Can you tell us a bit more about Alistair, your character?
Alistair works as an advisor for a political party in Scotland. He’s someone who likes to be in control. He is very good at making quick decisions under very high pressure situations, someone who is very used to working behind the scenes and pulling the strings, but through the course of the story, he finds himself on the other side of that. Suddenly he is very much under the glare of the press and public opinion… and he starts to unravel.
What have you enjoyed about playing him?
He is a tricky character. I imagine he will be a tricky character for the audience. He’s a tricky character to play because he’s not very sympathetic. Is he controlling, manipulative and narcissistic? Absolutely. But if he were just those things, it would actually make him easier to play. If I just have to show up and play this guy who has these qualities and not imbue him with any emotions then that would be easy - but if you want to give him grief and pathos, that is tricky. Hopefully he is a complicated character for the audience.
What did you find challenging?
Playing someone like this, you have to empathise with him. You have to find a way of getting inside his head and to see something completely from his point of view. He’s trying to do his best to make the right decision every step of the way - but they’re not always the right decisions. I think he is coming from a good place ultimately, trying to keep his h
How did you come to play Alexandra?
I read the book and was overwhelmed by the story. I get a lump in my throat even as I remember it. It brought up a lot of stuff up for me as a mother about what motherhood means. I was so involved in it and it was so compelling. Glendyn asked me to do it and I have wanted to work with him since I first worked with him eight years ago. This felt like absolutely the right material for us to work together on.
Can you describe Alexandra and her journey in The Cry?
The beauty of a project like this and the way it’s been written is that the characters’ journeys are so complex, particularly Alexandra, Alistair and Joanna. There’s nothing black and white about their history or the present time. I don’t know if I can sum her up as a character other than to say that she tries really hard to be the best that she can be but she’s also experiencing an enormous amount of anxiety with the return of Alistair.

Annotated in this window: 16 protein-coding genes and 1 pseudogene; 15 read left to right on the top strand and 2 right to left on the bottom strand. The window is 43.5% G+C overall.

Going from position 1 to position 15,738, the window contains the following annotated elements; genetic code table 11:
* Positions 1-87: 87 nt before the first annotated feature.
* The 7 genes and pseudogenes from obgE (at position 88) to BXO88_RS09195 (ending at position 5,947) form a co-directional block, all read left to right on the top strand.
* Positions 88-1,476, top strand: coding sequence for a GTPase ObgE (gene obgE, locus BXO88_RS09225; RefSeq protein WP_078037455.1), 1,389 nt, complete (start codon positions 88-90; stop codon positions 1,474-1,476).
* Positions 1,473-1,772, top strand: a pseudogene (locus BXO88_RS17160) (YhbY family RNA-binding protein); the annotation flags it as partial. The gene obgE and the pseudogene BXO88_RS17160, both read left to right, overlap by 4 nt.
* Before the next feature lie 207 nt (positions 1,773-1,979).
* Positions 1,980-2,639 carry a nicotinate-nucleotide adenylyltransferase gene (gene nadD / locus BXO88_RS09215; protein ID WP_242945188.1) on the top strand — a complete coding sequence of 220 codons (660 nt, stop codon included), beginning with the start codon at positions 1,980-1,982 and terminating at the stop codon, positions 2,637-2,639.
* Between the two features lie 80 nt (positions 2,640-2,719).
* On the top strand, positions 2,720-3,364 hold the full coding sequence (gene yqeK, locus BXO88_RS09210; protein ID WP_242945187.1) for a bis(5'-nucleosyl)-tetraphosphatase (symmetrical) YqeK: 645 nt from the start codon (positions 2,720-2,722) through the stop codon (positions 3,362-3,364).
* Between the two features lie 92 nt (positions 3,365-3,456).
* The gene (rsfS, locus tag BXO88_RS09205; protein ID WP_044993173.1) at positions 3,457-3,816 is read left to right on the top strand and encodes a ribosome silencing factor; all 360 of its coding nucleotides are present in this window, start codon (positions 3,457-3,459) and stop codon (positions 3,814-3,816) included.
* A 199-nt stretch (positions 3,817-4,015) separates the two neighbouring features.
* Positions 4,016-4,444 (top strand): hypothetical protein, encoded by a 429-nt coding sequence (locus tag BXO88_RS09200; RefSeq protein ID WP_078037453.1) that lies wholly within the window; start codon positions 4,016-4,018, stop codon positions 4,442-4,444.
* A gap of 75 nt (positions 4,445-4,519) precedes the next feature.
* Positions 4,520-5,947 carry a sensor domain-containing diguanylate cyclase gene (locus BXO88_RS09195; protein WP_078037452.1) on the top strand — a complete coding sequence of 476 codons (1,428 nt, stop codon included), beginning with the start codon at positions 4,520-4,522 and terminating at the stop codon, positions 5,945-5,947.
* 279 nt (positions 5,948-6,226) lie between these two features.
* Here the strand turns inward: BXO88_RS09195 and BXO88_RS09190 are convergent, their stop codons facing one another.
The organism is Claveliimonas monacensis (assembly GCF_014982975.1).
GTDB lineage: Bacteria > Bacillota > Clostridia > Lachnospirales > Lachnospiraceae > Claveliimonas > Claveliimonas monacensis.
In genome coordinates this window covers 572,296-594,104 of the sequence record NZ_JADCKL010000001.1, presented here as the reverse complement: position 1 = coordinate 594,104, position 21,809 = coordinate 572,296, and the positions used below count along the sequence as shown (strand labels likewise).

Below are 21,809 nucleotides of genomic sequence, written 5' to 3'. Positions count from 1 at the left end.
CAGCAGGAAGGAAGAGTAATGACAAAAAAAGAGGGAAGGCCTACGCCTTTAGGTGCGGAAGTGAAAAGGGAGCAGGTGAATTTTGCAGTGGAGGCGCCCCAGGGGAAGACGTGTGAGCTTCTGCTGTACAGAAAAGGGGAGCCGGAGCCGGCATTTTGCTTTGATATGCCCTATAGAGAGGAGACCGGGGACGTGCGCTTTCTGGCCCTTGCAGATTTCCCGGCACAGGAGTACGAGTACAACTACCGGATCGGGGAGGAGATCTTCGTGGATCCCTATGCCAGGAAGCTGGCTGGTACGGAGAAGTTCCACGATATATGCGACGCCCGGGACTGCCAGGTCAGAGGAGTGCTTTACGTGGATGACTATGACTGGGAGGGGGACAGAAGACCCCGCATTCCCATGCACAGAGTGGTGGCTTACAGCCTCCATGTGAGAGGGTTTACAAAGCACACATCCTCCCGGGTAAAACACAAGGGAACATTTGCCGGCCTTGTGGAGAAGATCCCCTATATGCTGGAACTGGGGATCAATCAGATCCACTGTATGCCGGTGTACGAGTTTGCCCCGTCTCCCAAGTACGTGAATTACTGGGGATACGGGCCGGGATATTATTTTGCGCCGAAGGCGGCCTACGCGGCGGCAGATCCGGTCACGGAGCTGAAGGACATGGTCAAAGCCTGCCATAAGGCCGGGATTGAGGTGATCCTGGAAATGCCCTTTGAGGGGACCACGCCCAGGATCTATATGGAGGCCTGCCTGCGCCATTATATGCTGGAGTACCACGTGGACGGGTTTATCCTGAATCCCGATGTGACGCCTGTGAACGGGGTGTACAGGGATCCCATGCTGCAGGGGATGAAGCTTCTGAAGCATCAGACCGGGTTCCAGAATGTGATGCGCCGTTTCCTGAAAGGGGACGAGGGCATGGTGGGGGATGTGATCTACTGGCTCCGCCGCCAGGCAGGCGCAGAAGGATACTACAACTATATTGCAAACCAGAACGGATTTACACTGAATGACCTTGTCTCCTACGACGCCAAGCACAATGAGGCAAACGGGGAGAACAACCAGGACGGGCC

He’s a man that has betrayed her on a level that would be difficult for anyone to deal with, no matter how strong you are as a person. She’s definitely got inner strength; there’s no doubt she’s a strong woman. That’s what attracted me, not only to Helen’s book, but also Jacquelin [Perske]’s script. There’s a great journey for Alexandra as a woman and as a mother - she gets to speak about that finally, having been silenced for years.
Tell us about your character Elizabeth?
I play Elizabeth, the mother of Alistair. My character lives in Melbourne. I’m there waiting for Alistair and Joanna to come and spend some time with us in Australia. Alistair was never an easy child and so she bonds with Joanna over their difficulties with him. She also bonds with Joanna over post-natal depression. Elizabeth lacked a mother instinct towards him - which she’s always felt very guilty about - and she opens up to Joanna about that. The other mother is Alexandra, played by Asher Keddie, and for the three women, Alistair is the connection. So I think there’s a bond that we all feel with each other because of that. I’m not saying that we all gang up against him but there’s a kind of sisterhood of understanding.
How has it been working with the rest of the cast?
It’s been terrific! Absolutely terrific. Elizabeth and Joanna, that’s been a lovely journey to go on. Elizabeth immediately bonds with Joanna and that was lovely to play. Ewen was amazing, he’s divine, a fantastic actor. Markella is a glorious, wonderful young talent. Asher Keddie, my god - a goddess. I didn’t realise quite how amazingly famous she was and then you go to Australia and she’s on the front cover of all these magazines - we don’t have her shows over here.